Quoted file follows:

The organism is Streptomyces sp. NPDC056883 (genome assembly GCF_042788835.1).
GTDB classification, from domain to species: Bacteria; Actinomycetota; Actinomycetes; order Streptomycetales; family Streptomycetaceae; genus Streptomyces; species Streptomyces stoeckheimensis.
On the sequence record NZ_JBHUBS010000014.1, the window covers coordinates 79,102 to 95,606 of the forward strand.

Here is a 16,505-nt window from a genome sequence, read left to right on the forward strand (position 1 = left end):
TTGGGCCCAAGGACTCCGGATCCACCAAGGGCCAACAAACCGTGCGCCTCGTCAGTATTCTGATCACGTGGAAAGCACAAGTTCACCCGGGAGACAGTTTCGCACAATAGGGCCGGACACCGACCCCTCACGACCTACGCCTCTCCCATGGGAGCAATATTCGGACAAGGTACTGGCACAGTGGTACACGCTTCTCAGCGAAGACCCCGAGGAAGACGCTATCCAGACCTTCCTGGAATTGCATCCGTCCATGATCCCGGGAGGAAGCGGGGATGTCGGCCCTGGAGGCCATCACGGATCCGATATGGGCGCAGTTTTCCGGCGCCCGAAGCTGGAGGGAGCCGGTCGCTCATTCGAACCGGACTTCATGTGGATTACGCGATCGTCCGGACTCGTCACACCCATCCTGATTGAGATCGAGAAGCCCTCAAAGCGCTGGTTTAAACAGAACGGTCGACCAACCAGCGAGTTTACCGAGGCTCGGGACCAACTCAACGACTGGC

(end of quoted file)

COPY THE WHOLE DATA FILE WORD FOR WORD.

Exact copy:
The organism is Streptomyces sp. NPDC056883 (genome assembly GCF_042788835.1).
GTDB classification, from domain to species: Bacteria; Actinomycetota; Actinomycetes; order Streptomycetales; family Streptomycetaceae; genus Streptomyces; species Streptomyces stoeckheimensis.
On the sequence record NZ_JBHUBS010000014.1, the window covers coordinates 79,102 to 95,606 of the forward strand.

Here is a 16,505-nt window from a genome sequence, read left to right on the forward strand (position 1 = left end):
TTGGGCCCAAGGACTCCGGATCCACCAAGGGCCAACAAACCGTGCGCCTCGTCAGTATTCTGATCACGTGGAAAGCACAAGTTCACCCGGGAGACAGTTTCGCACAATAGGGCCGGACACCGACCCCTCACGACCTACGCCTCTCCCATGGGAGCAATATTCGGACAAGGTACTGGCACAGTGGTACACGCTTCTCAGCGAAGACCCCGAGGAAGACGCTATCCAGACCTTCCTGGAATTGCATCCGTCCATGATCCCGGGAGGAAGCGGGGATGTCGGCCCTGGAGGCCATCACGGATCCGATATGGGCGCAGTTTTCCGGCGCCCGAAGCTGGAGGGAGCCGGTCGCTCATTCGAACCGGACTTCATGTGGATTACGCGATCGTCCGGACTCGTCACACCCATCCTGATTGAGATCGAGAAGCCCTCAAAGCGCTGGTTTAAACAGAACGGTCGACCAACCAGCGAGTTTACCGAGGCTCGGGACCAACTCAACGACTGGC